1. Encourage bodily self-careThere are many health factors that can lead to an Alzheimer’s diagnosis, such as high blood pressure and cardiovascular disease. Employers can cut down on the risk of their workforce developing Alzheimer’s by encouraging exercise programmes at work and providing support to help staff members quit smoking and lower their alcohol consumption. Encouraging healthy eating and other mental wellbeing activities are also beneficial as well as providing brain exercise activities and workshops that go beyond daily business responsibilities.
2. Ramp up health checksWhere possible, employers should offer their staff health insurance packages that include regular health screenings. An early diagnosis, should an unfortunate Alzheimer’s diagnosis be the result, can allow employers to tailor their support for the individual in question and help them plan for the future, including allowing staff to carry on working for as long as they want to while feeling supported.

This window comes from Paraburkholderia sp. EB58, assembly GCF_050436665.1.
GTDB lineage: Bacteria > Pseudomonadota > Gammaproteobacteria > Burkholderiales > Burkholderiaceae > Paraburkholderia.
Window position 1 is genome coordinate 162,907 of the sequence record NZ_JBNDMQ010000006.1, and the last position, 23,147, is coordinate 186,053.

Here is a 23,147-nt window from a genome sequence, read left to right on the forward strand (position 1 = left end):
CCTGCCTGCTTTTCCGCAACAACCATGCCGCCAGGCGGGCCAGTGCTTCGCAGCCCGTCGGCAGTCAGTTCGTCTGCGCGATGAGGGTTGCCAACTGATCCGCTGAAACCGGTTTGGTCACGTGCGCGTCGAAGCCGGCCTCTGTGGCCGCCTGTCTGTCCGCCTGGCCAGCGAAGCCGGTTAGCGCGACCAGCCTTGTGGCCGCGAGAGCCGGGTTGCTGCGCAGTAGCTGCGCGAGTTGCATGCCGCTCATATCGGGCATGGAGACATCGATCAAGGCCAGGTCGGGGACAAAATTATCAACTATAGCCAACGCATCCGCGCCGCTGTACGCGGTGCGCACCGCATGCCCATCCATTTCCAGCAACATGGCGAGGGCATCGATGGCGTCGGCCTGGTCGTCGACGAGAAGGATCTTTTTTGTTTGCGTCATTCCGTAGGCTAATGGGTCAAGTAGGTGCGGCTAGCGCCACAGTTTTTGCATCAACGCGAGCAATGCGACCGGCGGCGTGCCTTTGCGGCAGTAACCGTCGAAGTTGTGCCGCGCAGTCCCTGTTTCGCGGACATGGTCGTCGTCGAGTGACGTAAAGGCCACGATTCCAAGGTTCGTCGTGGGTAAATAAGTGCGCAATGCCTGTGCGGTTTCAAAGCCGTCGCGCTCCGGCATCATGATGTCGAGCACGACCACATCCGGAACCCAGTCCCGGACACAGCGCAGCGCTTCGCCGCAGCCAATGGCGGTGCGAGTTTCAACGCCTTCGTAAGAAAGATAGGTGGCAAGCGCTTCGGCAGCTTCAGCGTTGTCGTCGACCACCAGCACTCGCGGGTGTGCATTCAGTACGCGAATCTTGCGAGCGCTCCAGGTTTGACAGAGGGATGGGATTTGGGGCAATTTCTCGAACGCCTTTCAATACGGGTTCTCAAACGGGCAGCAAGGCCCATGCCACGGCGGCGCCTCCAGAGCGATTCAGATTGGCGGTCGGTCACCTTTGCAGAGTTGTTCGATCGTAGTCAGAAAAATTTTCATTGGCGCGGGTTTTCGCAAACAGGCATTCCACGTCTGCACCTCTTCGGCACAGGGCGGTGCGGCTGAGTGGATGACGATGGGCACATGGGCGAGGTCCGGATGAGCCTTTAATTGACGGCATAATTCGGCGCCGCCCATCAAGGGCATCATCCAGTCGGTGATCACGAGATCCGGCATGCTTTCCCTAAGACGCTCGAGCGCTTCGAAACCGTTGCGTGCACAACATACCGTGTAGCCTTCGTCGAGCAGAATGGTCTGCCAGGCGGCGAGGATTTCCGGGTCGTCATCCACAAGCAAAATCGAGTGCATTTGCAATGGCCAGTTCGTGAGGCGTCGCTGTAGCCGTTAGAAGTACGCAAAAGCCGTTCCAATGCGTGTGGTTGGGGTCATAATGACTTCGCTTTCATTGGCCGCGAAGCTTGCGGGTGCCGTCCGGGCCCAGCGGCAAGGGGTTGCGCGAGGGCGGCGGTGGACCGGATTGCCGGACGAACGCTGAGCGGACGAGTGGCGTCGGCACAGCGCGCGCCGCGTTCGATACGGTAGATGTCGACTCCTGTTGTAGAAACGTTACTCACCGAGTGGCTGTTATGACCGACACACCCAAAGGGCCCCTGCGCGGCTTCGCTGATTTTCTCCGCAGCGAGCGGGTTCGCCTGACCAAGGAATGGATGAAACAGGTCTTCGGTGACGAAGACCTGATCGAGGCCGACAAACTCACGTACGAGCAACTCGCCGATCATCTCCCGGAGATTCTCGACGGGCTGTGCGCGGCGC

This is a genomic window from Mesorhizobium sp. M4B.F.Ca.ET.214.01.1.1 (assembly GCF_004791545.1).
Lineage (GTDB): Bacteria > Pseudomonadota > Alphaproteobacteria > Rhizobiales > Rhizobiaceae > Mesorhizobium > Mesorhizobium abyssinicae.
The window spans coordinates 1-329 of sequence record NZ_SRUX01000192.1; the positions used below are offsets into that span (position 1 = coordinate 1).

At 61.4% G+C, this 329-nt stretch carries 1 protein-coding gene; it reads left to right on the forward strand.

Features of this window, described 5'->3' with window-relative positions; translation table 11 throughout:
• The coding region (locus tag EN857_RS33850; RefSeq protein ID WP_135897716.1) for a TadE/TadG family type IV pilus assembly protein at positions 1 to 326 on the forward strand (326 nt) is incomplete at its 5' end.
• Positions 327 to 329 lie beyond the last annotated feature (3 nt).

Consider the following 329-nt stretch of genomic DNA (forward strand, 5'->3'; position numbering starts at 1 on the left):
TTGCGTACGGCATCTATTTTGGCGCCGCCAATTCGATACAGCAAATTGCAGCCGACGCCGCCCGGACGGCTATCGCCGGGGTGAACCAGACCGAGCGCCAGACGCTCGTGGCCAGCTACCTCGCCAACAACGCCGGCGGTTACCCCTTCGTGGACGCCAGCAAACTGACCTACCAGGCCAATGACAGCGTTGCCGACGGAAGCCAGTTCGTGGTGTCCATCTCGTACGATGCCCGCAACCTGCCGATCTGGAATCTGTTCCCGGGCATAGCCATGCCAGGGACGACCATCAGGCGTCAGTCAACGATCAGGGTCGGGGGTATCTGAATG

3. Offer flexible working for dementia carersFor staff members that are providing unpaid care to dementia sufferers outside of work, (known as the sandwich generation), it’s important that employers allow for flexible working conditions, enabling them to work from home with ease when they need to. Employers can also make their office-based lives easier by allowing them to make outside calls, and make clear the services (both internal and external) that are available to them for carer support.
4. Provide financial support where you canWith the high physical, emotional and financial costs of supporting a relative with Alzheimer’s, group protection is a good way for employers to provide financial and emotional support for members of their staff who are carers. If they are suffering from the condition themselves, they can also access services including counselling or even medical care to get a second opinion.
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